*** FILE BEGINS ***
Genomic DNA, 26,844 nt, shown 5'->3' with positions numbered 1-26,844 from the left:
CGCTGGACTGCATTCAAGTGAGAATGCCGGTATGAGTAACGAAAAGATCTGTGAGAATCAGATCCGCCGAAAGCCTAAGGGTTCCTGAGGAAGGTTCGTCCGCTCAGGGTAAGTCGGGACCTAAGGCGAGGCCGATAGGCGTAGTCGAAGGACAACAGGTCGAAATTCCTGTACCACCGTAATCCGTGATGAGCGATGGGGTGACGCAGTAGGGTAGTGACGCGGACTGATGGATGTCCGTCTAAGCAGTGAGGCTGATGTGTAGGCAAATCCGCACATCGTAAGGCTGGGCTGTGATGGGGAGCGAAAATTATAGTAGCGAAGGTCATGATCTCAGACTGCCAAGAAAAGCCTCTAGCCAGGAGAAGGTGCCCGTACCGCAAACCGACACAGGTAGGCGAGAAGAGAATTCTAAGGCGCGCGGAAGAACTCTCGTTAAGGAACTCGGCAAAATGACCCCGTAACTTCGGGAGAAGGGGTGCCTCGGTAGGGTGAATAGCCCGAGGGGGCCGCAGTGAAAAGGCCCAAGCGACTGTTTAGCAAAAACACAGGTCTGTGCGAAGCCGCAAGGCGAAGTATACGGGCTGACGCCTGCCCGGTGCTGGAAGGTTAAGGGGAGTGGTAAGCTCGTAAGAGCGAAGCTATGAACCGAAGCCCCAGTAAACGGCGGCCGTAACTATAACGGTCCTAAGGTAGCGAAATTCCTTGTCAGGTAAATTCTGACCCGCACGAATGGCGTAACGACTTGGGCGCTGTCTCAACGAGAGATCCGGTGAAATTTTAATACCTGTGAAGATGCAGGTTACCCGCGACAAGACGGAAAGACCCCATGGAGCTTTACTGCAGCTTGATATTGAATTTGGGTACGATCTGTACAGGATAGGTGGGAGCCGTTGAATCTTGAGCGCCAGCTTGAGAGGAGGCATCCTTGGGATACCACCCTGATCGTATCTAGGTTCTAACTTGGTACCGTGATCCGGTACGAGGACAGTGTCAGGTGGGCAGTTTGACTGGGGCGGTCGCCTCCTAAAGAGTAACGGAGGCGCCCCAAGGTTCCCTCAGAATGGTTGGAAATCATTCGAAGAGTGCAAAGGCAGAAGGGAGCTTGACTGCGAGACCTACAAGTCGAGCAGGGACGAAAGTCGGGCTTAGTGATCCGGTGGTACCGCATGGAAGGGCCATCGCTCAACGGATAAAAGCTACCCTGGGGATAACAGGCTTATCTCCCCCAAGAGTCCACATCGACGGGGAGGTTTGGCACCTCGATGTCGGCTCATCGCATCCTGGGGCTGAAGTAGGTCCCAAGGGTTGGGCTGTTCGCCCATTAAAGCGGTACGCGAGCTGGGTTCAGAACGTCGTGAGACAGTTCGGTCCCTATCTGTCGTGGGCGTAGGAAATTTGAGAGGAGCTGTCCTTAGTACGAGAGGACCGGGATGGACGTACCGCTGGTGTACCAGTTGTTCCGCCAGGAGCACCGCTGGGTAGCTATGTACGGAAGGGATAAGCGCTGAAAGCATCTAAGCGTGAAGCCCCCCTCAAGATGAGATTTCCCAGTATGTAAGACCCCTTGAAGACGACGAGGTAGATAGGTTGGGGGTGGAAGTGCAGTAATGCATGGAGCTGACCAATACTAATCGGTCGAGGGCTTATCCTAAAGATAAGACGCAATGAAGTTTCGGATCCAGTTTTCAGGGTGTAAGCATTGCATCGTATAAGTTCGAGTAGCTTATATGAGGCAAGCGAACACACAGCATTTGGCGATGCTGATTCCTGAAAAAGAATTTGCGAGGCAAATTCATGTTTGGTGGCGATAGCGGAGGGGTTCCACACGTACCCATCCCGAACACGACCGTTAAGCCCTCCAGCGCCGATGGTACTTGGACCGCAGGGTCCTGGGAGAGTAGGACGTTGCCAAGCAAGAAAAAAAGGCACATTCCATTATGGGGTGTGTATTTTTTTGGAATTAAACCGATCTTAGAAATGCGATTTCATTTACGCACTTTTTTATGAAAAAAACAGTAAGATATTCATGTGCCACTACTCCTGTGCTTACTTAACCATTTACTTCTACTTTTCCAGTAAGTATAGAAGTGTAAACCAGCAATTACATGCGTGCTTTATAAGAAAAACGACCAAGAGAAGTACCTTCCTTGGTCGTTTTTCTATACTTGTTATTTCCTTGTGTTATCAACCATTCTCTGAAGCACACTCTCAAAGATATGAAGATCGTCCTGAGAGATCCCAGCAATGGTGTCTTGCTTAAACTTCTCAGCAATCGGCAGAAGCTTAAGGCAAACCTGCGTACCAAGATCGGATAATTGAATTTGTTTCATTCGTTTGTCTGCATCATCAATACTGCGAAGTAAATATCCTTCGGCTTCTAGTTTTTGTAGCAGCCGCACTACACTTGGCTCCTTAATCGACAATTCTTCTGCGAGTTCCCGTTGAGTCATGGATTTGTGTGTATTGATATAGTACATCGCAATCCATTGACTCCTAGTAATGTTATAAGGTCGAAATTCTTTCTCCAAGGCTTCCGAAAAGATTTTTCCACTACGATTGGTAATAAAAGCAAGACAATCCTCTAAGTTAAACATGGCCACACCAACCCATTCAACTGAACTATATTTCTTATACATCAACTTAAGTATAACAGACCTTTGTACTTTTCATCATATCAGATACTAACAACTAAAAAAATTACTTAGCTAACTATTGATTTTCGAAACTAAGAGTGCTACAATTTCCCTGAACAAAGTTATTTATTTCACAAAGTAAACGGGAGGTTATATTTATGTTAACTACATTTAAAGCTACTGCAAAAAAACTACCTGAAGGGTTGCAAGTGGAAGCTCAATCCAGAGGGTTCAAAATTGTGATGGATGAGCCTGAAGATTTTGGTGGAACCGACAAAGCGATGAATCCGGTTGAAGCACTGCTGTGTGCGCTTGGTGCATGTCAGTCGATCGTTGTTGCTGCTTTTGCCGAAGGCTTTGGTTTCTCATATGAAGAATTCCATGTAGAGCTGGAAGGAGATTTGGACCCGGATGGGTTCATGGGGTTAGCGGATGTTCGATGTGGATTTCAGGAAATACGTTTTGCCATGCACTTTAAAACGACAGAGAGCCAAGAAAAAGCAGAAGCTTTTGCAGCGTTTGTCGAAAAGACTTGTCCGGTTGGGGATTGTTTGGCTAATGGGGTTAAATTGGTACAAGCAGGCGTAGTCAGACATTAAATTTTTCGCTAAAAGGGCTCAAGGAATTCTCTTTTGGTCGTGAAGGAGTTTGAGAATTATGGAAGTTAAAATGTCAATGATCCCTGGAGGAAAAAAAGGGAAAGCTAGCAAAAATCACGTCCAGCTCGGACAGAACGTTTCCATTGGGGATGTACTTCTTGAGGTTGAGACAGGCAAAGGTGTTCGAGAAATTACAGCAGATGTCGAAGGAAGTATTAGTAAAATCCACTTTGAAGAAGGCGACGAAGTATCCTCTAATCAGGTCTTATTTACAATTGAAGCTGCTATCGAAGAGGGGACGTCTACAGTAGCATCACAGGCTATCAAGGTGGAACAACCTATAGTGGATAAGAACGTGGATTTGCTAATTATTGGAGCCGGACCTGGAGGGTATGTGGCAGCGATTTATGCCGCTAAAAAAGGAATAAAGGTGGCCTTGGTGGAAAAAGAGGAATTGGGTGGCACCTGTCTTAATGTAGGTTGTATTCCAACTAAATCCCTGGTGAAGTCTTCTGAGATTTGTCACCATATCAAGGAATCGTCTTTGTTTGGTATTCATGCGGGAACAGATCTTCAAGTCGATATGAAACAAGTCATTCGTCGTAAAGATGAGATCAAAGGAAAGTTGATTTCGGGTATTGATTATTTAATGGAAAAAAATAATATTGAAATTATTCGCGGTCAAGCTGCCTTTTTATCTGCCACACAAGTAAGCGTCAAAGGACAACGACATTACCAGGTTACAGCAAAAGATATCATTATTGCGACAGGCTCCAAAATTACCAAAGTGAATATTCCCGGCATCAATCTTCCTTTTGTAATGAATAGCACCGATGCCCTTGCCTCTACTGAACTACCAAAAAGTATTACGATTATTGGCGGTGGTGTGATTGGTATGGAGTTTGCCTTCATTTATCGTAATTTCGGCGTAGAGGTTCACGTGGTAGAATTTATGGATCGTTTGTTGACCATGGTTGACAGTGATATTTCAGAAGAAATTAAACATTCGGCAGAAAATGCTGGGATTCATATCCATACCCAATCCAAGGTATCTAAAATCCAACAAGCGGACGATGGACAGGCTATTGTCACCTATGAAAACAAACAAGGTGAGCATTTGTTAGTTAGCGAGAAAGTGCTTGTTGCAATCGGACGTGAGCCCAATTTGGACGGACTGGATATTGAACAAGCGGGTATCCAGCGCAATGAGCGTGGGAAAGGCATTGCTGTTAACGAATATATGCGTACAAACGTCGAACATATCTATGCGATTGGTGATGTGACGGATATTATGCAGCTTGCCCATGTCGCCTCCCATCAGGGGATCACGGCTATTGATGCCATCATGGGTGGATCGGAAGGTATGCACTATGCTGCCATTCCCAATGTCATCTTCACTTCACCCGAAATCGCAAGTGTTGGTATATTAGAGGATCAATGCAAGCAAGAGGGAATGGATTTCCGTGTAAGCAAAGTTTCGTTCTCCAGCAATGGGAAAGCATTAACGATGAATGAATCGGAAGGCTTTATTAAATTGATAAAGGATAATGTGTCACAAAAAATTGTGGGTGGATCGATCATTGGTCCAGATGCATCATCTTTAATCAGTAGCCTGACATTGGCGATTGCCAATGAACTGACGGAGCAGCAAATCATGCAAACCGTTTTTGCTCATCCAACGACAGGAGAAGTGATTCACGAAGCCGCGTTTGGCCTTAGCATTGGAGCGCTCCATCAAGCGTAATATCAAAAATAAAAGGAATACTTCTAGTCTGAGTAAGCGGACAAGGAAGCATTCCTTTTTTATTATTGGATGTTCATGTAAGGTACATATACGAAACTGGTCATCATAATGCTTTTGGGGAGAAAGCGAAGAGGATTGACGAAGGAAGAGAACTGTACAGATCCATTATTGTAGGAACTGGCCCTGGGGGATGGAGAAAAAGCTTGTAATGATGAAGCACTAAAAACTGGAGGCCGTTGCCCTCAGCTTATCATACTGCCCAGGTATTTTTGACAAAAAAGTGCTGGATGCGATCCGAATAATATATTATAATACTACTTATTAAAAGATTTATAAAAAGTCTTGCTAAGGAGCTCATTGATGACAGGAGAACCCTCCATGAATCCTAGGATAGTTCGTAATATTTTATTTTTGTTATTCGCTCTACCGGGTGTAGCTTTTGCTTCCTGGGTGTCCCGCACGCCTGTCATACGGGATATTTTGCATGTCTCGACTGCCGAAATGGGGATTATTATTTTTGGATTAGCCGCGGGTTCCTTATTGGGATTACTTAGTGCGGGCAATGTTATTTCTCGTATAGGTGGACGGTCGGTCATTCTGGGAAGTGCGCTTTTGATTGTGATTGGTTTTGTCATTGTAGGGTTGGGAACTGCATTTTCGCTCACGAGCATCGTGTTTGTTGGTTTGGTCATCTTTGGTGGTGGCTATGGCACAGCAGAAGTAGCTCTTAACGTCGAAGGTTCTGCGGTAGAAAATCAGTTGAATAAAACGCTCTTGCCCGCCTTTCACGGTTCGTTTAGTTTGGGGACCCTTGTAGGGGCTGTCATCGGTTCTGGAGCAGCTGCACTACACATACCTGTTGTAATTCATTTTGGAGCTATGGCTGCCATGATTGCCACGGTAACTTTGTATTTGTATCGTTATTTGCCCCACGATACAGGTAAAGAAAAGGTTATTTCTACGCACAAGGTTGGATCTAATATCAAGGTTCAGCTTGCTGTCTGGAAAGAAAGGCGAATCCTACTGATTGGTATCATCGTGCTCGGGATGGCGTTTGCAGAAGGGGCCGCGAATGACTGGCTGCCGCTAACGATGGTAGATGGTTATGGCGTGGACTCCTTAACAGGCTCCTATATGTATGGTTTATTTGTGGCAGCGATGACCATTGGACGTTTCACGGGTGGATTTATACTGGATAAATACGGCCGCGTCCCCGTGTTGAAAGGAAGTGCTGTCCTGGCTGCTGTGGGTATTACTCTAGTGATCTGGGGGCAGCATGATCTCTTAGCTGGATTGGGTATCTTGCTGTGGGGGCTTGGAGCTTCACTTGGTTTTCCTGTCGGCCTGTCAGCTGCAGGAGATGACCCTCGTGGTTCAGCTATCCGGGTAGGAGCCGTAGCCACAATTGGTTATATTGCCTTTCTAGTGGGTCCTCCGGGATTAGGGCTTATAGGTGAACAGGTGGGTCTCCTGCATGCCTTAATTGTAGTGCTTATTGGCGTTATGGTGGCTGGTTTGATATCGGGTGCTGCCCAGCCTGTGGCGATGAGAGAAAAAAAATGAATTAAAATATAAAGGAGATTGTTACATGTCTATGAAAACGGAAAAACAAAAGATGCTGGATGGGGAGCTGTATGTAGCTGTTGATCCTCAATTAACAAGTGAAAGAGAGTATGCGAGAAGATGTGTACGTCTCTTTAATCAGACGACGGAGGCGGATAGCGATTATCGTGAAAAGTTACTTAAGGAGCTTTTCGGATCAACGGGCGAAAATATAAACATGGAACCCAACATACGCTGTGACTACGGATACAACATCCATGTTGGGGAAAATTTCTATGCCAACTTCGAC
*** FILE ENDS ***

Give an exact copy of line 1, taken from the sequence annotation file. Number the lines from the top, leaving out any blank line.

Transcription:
Genomic DNA, 26,844 nt, shown 5'->3' with positions numbered 1-26,844 from the left: